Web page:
(Amsterdam 1667 - Amsterdam 1744)

Landscape with Hunters Near a Terrace with Dead Game

Signed I. Moucheron / Fecit at the lower right.
188 x 296 mm. (7 3/8 x 11 5/8 in.)
This is a particularly fine example of the type of highly finished watercolour or gouache landscapes by Isaac de Moucheron that were highly praised by his contemporaries. As the 18th century biographer Johan van Gool noted of Moucheron, his ‘absolutely exquisite (‘overheerlyke’) drawings and watercolours are as esteemed and sought after as his paintings and pursued enthusiastically by connoisseurs.' A comparable subject is found in a watercolour by Moucheron of The Edge of a Forest with Riders and Dead Game, formerly in the Goll von Franckenstein and Klaver collections and sold at auction in Amsterdam in 1994. As Wedde has pointed out, the dead hare at the lower right of the present composition is repeated in the centre foreground of the ex-Klaver watercolour.

The first owner of this drawing was Jean Lucas van der Dussen (1724-1773), who bought the Kasteel Groeneveld in Baarn, near Hilversum in the province of Utrecht, in 1755, later renovating and expanding the property significantly. The posthumous sale of his art collection at auction in 1774 included over 750 drawings, together with 37 paintings and more than 5,600 prints.
A painter, draughtsman and etcher, Isaac de Moucheron was the son and pupil of the landscape painter Frederick de Moucheron. While both father and son depicted much the same type of Italianate views, as the scholar Leo van Puyvelde noted of Isaac, ‘his work may be distinguished from that of his father by its loftier spirit and finer execution.’ Isaac de Moucheron was in Italy between 1695 and 1697, and on his return to Holland developed a successful career as a painter of large, decorative wall paintings for houses in Amsterdam. He made a particular speciality of Italianate landscapes, classical or Arcadian views and scenes of imaginary parks and formal gardens. In many of these decorative projects for private homes he worked in collaboration with the figure painter Jacob de Wit, while towards the end of the 1730s he also began to design the façades of buildings. Moucheron also painted a number of cabinet pictures of views of Roman and Italianate landscapes indebted to the examples of Claude and Gaspard Dughet. His success as an artist, and the popularity of his drawings and mural decorations, earned him an annual income of around 1,500 guilders.

In her catalogue raisonné of Isaac de Moucheron’s works, published in 1996, Nina Wedde noted of the artist that ‘The personal encounter with the Italian landscape and especially with the art of Gaspard Dughet radically changed his conception. In park landscapes Isaac also begins by discreetly introducing courtly elements in hunt scenes before turning his interest to formal garden layouts of a much more monumental nature, incorporating elements from Antiquity and from contemporary examples of design, people them with figures in tunics.’ As she further notes of Moucheron’s compositions, ‘The setting was further enhanced by the omnipresent tall, decorative trees with their finely detailed leafage ranging in the watercolours from the light ochre of the foreground to the deep green and blue tones of the distance. The backgrounds showed vistas over Southern harbours with shipping on the water and towerlike buildings on the rocky coastlines or of mountainous landscapes rising above undulating hills. The low-set horizon left ample space for a sky dappled with white clouds where birds smoothly sailed. Figures attired in classical dress animated the scenes. They are engaged in leisurely activities...Dogs are ever present companions while peacocks grace a few balustrades.’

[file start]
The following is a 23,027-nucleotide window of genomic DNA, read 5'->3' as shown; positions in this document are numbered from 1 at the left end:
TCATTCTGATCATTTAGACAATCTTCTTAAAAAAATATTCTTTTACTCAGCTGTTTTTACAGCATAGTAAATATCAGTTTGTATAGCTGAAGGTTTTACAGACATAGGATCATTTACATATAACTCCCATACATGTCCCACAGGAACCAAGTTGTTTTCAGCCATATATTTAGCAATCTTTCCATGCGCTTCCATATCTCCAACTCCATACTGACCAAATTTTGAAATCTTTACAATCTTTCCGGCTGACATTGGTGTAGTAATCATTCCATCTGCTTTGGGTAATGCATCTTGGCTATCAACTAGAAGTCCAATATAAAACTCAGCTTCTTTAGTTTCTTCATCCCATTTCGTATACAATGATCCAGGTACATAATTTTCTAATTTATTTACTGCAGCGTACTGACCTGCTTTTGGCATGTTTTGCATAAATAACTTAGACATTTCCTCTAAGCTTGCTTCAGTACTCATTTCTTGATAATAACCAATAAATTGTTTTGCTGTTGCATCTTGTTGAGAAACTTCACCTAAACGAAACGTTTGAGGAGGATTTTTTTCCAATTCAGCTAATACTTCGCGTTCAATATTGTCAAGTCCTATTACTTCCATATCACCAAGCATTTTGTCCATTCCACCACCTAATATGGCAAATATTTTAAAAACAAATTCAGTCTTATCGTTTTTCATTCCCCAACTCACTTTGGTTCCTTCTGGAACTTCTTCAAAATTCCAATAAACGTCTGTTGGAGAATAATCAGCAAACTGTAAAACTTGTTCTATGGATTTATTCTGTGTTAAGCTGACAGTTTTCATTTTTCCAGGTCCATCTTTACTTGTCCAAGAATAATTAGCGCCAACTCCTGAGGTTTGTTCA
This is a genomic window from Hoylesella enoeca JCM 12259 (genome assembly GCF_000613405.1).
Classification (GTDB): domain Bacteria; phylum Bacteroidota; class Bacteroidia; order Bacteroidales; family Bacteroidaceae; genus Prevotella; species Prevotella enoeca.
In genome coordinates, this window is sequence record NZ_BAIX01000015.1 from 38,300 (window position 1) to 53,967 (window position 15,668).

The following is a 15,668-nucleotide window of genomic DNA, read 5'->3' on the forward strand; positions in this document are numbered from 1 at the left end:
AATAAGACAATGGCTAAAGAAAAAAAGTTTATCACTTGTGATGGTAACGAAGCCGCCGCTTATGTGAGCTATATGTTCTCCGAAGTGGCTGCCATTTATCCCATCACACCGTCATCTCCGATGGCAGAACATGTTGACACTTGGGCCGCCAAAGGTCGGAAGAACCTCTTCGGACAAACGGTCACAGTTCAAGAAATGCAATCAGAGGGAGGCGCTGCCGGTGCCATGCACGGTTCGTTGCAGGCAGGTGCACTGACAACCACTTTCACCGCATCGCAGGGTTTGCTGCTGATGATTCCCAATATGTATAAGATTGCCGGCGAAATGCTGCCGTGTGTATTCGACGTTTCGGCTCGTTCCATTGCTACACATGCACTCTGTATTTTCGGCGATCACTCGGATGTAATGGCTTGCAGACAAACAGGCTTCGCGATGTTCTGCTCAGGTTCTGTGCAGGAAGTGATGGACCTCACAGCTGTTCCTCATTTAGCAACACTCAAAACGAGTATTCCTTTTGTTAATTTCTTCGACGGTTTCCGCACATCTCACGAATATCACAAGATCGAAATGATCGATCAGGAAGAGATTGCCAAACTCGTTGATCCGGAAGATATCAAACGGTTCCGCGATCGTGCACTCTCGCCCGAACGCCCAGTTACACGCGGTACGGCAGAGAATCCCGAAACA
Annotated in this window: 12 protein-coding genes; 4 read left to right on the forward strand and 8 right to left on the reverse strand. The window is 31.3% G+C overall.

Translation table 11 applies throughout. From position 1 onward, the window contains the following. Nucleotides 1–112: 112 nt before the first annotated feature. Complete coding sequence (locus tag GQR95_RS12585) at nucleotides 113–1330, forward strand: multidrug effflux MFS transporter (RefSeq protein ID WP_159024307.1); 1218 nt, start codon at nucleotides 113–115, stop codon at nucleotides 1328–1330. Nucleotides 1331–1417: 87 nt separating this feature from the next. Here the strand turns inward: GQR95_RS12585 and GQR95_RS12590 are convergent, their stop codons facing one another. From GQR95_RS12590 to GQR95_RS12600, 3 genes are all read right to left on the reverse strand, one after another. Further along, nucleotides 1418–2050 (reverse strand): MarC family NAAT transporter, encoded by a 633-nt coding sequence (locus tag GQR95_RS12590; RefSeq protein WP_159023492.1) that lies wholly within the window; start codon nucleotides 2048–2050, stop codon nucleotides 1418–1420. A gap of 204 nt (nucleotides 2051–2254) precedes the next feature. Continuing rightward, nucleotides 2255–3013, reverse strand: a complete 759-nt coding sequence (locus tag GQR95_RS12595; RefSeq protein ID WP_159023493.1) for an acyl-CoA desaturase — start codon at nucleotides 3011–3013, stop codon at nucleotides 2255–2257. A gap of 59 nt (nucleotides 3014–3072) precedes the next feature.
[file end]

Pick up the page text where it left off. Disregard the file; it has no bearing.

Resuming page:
As Wedde has also written of the artist, ‘The most complete and constant record of Isaac’s activity as an artist is preserved in the works on paper and his stature as a draughtsman of merit has seldom been contested.’ Moucheron produced finished drawings both in watercolour and in pen and ink; works which were much in demand by collectors. Subjects depicted include topographical views, Arcadian landscapes, scenes in the manner of earlier Dutch artists such as Nicolaes Berchem and, in particular, fantasy views of parks and gardens, known as 'hofgezichten'. At the time of Moucheron’s death some five hundred drawings remained in his studio and were dispersed at auction in December 1744, while many more must have been sold to collectors in his lifetime. Around four hundred drawings by the artist survive today, although only relatively few of these are signed or dated.


Jan Lucas van der Dussen, Amsterdam and Kasteel Groeneveld, Baarn
His posthumous sale, Amsterdam, Pierre Yver, 31 October 1774 onwards, lot 152 (‘Paysage, orné d’un Retour de Chasse; on voit, à droite, sur le devant, du Gibier Mort &, dans le Lointain des Montagnes. Ce Morceau est à gouache, très terminé & imite bien la Nature.’, bt. Oets for 116 fl.)
Bernard Houthakker Gallery, Amsterdam, in 1972
P. & D. Colnaghi, London, in 1974
Susan Lasker Brody, New York and East Hampton.


Nina Wedde, Isaac de Moucheron (1667-1744): His Life and Works with a Catalogue Raisonné of his Drawings, Watercolours, Paintings and Etchings, Frankfurt, 1996, Vol.I, pp.352-353, no.W41, Vol.II., p.140, pl.121.


Amsterdam, Bernard Houthakker, Master Drawings presented by Bernard Houthakker, 1972, no.30 (priced at 18,000 guilders); London, Colnaghi, Old Master Drawings, 1974, no.17. 


Landscape with Hunters Near a Terrace with Dead Game